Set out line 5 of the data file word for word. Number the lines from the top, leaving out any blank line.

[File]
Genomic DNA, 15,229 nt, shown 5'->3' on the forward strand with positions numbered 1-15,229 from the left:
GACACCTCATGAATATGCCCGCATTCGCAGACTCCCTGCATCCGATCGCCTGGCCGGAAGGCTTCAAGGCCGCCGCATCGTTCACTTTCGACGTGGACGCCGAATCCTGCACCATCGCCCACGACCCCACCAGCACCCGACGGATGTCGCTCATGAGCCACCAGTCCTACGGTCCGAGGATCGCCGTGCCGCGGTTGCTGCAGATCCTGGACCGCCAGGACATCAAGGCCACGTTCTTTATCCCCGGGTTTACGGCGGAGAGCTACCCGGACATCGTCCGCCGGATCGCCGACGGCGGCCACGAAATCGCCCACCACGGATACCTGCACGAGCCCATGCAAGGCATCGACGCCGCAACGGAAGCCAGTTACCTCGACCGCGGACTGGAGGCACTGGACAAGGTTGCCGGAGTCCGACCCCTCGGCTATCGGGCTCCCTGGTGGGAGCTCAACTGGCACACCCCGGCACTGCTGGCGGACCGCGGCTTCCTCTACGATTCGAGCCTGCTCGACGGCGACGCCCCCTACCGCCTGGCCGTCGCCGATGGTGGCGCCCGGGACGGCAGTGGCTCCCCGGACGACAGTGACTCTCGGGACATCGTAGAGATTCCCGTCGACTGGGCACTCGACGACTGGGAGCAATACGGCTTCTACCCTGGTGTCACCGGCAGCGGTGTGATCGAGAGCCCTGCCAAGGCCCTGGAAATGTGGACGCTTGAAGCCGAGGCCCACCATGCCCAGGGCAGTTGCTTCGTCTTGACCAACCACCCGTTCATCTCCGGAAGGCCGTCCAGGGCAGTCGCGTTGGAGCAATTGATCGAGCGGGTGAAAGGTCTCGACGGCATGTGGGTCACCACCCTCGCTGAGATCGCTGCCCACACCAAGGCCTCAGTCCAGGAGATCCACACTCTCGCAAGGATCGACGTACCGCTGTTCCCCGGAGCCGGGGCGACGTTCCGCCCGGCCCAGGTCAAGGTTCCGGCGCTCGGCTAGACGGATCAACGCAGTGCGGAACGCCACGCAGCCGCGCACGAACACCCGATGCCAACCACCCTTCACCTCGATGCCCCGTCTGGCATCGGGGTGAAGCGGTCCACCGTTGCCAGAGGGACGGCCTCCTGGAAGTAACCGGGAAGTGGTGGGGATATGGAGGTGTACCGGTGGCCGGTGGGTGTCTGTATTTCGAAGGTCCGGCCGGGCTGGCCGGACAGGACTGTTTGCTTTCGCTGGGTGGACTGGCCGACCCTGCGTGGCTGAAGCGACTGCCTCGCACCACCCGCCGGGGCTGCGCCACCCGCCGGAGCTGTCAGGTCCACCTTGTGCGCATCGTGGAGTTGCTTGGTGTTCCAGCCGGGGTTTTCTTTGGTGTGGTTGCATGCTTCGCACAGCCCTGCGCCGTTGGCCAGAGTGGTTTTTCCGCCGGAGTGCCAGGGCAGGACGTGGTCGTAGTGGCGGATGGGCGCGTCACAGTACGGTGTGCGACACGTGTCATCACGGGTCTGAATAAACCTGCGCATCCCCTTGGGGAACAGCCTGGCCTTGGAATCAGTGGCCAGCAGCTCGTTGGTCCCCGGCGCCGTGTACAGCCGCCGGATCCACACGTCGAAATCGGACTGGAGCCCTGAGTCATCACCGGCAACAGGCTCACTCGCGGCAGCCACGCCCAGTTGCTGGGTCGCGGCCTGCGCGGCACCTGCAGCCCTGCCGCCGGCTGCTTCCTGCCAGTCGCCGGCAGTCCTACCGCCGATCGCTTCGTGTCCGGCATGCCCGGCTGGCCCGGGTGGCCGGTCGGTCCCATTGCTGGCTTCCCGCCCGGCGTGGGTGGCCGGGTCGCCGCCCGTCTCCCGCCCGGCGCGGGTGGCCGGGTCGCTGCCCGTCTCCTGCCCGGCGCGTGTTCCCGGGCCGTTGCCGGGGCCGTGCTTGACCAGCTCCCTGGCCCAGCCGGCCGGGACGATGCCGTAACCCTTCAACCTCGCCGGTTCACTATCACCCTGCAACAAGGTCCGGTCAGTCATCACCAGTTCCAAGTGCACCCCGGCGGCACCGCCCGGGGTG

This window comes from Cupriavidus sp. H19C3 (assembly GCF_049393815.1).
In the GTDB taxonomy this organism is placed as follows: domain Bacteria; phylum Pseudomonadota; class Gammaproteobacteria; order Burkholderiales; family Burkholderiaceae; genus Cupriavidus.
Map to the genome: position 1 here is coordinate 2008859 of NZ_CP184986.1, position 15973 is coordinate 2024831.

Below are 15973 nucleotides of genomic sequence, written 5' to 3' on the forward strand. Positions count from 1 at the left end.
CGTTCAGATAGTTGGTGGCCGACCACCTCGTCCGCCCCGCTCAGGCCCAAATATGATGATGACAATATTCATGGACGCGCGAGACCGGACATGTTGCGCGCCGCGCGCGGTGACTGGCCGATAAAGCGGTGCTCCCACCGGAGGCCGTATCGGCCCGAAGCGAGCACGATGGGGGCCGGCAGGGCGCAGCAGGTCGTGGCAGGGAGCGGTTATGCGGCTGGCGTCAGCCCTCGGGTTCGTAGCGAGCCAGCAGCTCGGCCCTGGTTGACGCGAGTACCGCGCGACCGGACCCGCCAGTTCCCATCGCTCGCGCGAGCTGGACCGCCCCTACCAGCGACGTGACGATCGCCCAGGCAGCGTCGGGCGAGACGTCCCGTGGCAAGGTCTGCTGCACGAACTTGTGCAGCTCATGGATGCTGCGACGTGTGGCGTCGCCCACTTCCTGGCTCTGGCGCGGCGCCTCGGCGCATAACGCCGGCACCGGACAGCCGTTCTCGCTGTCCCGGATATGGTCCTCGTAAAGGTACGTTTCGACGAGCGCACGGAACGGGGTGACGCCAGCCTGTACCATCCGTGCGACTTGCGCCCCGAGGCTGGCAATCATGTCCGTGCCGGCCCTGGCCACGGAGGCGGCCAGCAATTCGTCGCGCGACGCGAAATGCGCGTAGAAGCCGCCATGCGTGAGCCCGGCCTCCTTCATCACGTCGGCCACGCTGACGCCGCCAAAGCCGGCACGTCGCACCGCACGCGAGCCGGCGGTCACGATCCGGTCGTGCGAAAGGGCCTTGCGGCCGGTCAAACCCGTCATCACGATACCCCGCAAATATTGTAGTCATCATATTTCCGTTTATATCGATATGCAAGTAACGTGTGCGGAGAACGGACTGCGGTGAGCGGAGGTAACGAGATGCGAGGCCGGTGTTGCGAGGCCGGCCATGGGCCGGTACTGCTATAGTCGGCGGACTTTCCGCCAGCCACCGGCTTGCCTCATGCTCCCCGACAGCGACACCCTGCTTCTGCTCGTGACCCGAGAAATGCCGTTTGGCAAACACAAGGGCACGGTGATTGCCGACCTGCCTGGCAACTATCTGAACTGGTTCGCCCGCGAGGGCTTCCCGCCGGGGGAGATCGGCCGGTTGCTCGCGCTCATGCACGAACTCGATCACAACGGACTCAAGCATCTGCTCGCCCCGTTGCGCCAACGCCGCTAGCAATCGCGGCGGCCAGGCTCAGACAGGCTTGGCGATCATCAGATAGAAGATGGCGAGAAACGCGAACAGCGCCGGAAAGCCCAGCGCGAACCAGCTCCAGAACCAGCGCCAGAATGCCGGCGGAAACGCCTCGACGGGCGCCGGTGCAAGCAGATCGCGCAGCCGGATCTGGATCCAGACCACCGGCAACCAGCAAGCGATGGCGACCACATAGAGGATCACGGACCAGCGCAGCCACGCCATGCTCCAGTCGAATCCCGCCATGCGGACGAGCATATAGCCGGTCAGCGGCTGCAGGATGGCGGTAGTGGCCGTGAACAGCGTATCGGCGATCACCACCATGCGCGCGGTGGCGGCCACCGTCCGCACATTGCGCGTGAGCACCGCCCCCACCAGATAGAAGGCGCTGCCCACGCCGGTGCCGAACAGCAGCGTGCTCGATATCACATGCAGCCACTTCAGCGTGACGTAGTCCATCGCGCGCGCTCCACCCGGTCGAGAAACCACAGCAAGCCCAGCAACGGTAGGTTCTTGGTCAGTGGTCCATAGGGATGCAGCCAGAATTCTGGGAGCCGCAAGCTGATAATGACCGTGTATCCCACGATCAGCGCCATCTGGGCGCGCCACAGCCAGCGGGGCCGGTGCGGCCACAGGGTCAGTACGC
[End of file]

Map to the genome: position 1 here is coordinate 2008859 of NZ_CP184986.1, position 15973 is coordinate 2024831.